The above numbers indicate that roughly 25% of fatalities in the year 2000 were due to tobacco, alcohol, and illicit drugs. While that's a huge chunk of the >50% figure Ellen White referred to, it isn't >50%. But then, we've got a number of other studies to look at.

Properly Adminstered Drugs

Quite remarkable was the report by John Hopkins' Dr. Barbara Starfield in the July 26, 2000 issue of JAMA. This report ("Is US Health Really the Best in the World?") expressed concern that U.S. health falls way behind other industrialized nations. It summarized death rates from several causes in the following way:

Cause of Death Estimated Number
Nonerror, adverse effects of medications 106,000
Nosocomial (infections in hospitals) 80,000
Other errors in hospitals 20,000
Unnecessary surgery 12,000
Medication errors in hospitals 7,000

Adam Hart-Davis/DHD Multimedia Gallery.
Thus we have a modern, medical authority telling us that, despite today's much rarer use of mercury, strychnine, and arsenic in medicines, we still have at least 113,000 (106,000 + 7,000) deaths a year due to medicinal drugs, with 93.8% of that number involving no errors whatsoever. In other words, nearly 1 out of every 20 people who die in the United States each year die as a result of a medicinal drug they receive.

Why the Numbers Could Be Higher

When we examine the study that Dr. Starfield based her 106,000 figure on, we discover that the picture may be better or worse than that. According to Lazarou et. al. in "Incidence of Adverse Drug Reactions in Hospitalized Patients," deaths in hospitals due to properly prescribed and properly administered drugs range from 76,000 to 137,000 (JAMA, Apr. 15, 1998). 106,000 was but the average of these two numbers.

Lazarou's study only considered serious Adverse Drug Reactions (ADRs) in its calculations, and excluded events considered to be possible ADRs. It also excluded events "caused by errors in administration, noncompliance, overdose, drug abuse, or therapeutic failures."

The study defined a serious ADR as "an ADR that requires hospitalization, prolongs hospitalization, is permanently disabling, or results in death." One can imagine that a serious ADR that was permanently disabling rather than fatal this year could be a contributing factor toward death in later years. This consideration would make Ellen White's statistics higher than those of Lazarou et. al., since she does not specify that the drugs have to cause death immediately.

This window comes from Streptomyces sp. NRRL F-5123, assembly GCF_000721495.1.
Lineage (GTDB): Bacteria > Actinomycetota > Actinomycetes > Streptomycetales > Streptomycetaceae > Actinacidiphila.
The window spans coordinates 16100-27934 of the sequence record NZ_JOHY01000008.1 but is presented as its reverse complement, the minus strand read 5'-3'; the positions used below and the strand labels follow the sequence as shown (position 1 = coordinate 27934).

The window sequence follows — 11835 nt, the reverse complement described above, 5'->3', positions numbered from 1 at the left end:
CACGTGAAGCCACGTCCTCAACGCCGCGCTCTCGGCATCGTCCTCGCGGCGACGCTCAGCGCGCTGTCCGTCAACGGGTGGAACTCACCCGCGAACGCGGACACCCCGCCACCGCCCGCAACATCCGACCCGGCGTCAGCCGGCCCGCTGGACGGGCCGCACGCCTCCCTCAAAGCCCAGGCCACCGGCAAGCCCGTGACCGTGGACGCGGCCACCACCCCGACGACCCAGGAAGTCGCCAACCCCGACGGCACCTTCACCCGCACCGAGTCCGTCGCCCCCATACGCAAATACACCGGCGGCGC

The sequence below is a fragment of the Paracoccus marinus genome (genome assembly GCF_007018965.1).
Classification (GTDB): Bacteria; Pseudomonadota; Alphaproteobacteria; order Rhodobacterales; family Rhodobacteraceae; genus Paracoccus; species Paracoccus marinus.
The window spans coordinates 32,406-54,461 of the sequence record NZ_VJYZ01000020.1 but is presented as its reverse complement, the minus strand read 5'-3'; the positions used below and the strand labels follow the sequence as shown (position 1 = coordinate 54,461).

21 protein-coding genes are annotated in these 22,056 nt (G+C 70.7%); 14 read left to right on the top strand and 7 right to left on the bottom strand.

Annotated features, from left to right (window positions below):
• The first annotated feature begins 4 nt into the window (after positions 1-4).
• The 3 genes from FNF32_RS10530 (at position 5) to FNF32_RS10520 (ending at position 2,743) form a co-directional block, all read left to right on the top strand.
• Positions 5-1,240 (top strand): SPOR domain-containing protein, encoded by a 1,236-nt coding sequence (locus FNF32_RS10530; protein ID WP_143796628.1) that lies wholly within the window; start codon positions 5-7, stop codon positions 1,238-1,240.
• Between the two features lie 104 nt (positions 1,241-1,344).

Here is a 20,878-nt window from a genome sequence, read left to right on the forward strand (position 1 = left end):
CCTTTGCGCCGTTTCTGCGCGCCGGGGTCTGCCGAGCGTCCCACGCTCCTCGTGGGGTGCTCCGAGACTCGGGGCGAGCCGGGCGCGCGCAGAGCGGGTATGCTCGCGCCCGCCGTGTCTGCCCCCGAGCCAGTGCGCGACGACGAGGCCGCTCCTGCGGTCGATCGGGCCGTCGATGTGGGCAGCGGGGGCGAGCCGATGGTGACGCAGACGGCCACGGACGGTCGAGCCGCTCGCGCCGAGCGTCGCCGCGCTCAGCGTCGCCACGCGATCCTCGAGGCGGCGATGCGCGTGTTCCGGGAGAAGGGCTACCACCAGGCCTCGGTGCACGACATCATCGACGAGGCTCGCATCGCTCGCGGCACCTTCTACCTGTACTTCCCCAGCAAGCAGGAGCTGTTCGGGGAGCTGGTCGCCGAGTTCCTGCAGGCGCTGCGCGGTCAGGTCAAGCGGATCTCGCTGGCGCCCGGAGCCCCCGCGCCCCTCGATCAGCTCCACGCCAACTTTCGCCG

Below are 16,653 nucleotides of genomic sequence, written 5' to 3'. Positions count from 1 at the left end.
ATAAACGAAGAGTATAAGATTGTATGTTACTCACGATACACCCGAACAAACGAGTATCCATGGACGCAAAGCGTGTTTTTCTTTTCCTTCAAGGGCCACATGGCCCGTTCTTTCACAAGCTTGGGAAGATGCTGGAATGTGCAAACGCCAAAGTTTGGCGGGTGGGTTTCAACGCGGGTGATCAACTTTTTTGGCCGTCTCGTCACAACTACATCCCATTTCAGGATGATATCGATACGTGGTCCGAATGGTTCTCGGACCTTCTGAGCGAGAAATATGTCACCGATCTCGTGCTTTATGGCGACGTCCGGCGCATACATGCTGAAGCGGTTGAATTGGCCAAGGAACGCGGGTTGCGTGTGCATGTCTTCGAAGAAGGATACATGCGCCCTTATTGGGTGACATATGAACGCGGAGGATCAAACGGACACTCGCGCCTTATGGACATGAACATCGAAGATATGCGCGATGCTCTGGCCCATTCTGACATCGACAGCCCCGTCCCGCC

"Organ Failure"

Another reason why her statistics might be higher is explained by Dr. Starfield:

. . . currently, most deaths resulting from these underlying causes are likely to be coded according to the immediate cause of death (such as organ failure).—"Is US Health Really the Best in the World?" JAMA, July 26, 2000, p. 484.

In other words, since most fatalities are likely blamed on the patient's organ failure rather than on the drugs they were taking that caused the organ failure, Dr. Starfield contends that we really don't know how many people are dying each year because of prescription drugs. And this problem is a global one, for at least in Ireland, "less than 10% of all serious" ADRs get reported (National Medicines Information Centre, vol. 8, num. 3 (2002), p. 3).

Yet another reason why Ellen White's statistics might be higher is the fact that Lazarou's study only considered deaths due to drugs in hospitalized patients, whereas she was referring to everyone, whether outpatient or inpatient.

The various types of ADRs Lazarou et. al. gave were as follows:

Type of Serious ADR Estimated Range of Serious ADRs Estimated Number of Serious ADRs Estimated Range of Fatalities Estimated Number of Fatalities
Resulted in a hospital admission 1,033,000 to 2,060,000 1,547,000 15,000 to 71,000 43,000
Occurred in the hospital 635,000 to 770,000 702,000 41,000 to 85,000 63,000
Totals 1,721,000 to 2,711,000 2,216,000 76,000 to 137,000 106,000

Thus, even given the fact that "most deaths resulting from these underlying causes are likely to be coded according to the immediate cause of death (such as organ failure)," Lazarou still concludes that "fatal ADRs ranked between the fourth and sixth leading cause of death in the United States in 1994."

Adam Hart-Davis/DHD Multimedia Gallery.
Aren't They Tested?

How can this be, given the fact that new drugs are routinely tested so well? Maryann Napoli of the Center for Medical Consumers explained some of the reasons why in her testimony before the "Meeting of the Institute of Medicine's (IOM's) Committee on the Assessment of the US Drug Safety System," a meeting that occurred on July 19, 2005.